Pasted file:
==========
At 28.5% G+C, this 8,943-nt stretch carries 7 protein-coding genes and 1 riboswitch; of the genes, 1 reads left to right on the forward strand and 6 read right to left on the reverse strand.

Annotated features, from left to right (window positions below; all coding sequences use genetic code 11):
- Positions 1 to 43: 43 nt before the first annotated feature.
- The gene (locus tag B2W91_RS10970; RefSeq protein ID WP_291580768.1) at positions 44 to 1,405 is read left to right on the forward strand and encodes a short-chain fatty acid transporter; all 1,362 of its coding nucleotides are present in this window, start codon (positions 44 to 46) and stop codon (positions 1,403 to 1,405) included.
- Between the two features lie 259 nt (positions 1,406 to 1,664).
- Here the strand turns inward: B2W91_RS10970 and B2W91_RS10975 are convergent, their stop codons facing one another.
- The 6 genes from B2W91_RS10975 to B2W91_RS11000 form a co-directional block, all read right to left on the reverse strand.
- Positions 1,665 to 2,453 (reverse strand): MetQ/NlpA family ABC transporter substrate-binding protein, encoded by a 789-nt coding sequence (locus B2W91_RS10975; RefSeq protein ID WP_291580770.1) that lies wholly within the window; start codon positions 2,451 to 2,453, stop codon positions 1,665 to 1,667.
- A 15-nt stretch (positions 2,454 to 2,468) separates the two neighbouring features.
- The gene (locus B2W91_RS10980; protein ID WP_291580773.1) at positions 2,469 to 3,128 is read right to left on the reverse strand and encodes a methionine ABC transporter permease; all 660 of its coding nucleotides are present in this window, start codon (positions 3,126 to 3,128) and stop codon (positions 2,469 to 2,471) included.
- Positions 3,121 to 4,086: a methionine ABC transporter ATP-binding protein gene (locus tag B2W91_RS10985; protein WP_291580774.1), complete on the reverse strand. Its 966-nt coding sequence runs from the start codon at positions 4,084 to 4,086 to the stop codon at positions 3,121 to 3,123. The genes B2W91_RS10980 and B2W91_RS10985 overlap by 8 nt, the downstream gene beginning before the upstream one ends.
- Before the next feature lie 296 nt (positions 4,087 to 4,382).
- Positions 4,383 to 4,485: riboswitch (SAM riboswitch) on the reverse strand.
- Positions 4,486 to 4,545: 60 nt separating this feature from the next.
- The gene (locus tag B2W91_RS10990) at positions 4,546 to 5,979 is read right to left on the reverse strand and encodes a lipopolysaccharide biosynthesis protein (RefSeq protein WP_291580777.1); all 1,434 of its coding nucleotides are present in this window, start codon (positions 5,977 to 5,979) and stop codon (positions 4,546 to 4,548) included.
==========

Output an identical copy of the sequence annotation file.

At 28.5% G+C, this 8,943-nt stretch carries 7 protein-coding genes and 1 riboswitch; of the genes, 1 reads left to right on the forward strand and 6 read right to left on the reverse strand.

Annotated features, from left to right (window positions below; all coding sequences use genetic code 11):
- Positions 1 to 43: 43 nt before the first annotated feature.
- The gene (locus tag B2W91_RS10970; RefSeq protein ID WP_291580768.1) at positions 44 to 1,405 is read left to right on the forward strand and encodes a short-chain fatty acid transporter; all 1,362 of its coding nucleotides are present in this window, start codon (positions 44 to 46) and stop codon (positions 1,403 to 1,405) included.
- Between the two features lie 259 nt (positions 1,406 to 1,664).
- Here the strand turns inward: B2W91_RS10970 and B2W91_RS10975 are convergent, their stop codons facing one another.
- The 6 genes from B2W91_RS10975 to B2W91_RS11000 form a co-directional block, all read right to left on the reverse strand.
- Positions 1,665 to 2,453 (reverse strand): MetQ/NlpA family ABC transporter substrate-binding protein, encoded by a 789-nt coding sequence (locus B2W91_RS10975; RefSeq protein ID WP_291580770.1) that lies wholly within the window; start codon positions 2,451 to 2,453, stop codon positions 1,665 to 1,667.
- A 15-nt stretch (positions 2,454 to 2,468) separates the two neighbouring features.
- The gene (locus B2W91_RS10980; protein ID WP_291580773.1) at positions 2,469 to 3,128 is read right to left on the reverse strand and encodes a methionine ABC transporter permease; all 660 of its coding nucleotides are present in this window, start codon (positions 3,126 to 3,128) and stop codon (positions 2,469 to 2,471) included.
- Positions 3,121 to 4,086: a methionine ABC transporter ATP-binding protein gene (locus tag B2W91_RS10985; protein WP_291580774.1), complete on the reverse strand. Its 966-nt coding sequence runs from the start codon at positions 4,084 to 4,086 to the stop codon at positions 3,121 to 3,123. The genes B2W91_RS10980 and B2W91_RS10985 overlap by 8 nt, the downstream gene beginning before the upstream one ends.
- Before the next feature lie 296 nt (positions 4,087 to 4,382).
- Positions 4,383 to 4,485: riboswitch (SAM riboswitch) on the reverse strand.
- Positions 4,486 to 4,545: 60 nt separating this feature from the next.
- The gene (locus tag B2W91_RS10990) at positions 4,546 to 5,979 is read right to left on the reverse strand and encodes a lipopolysaccharide biosynthesis protein (RefSeq protein WP_291580777.1); all 1,434 of its coding nucleotides are present in this window, start codon (positions 5,977 to 5,979) and stop codon (positions 4,546 to 4,548) included.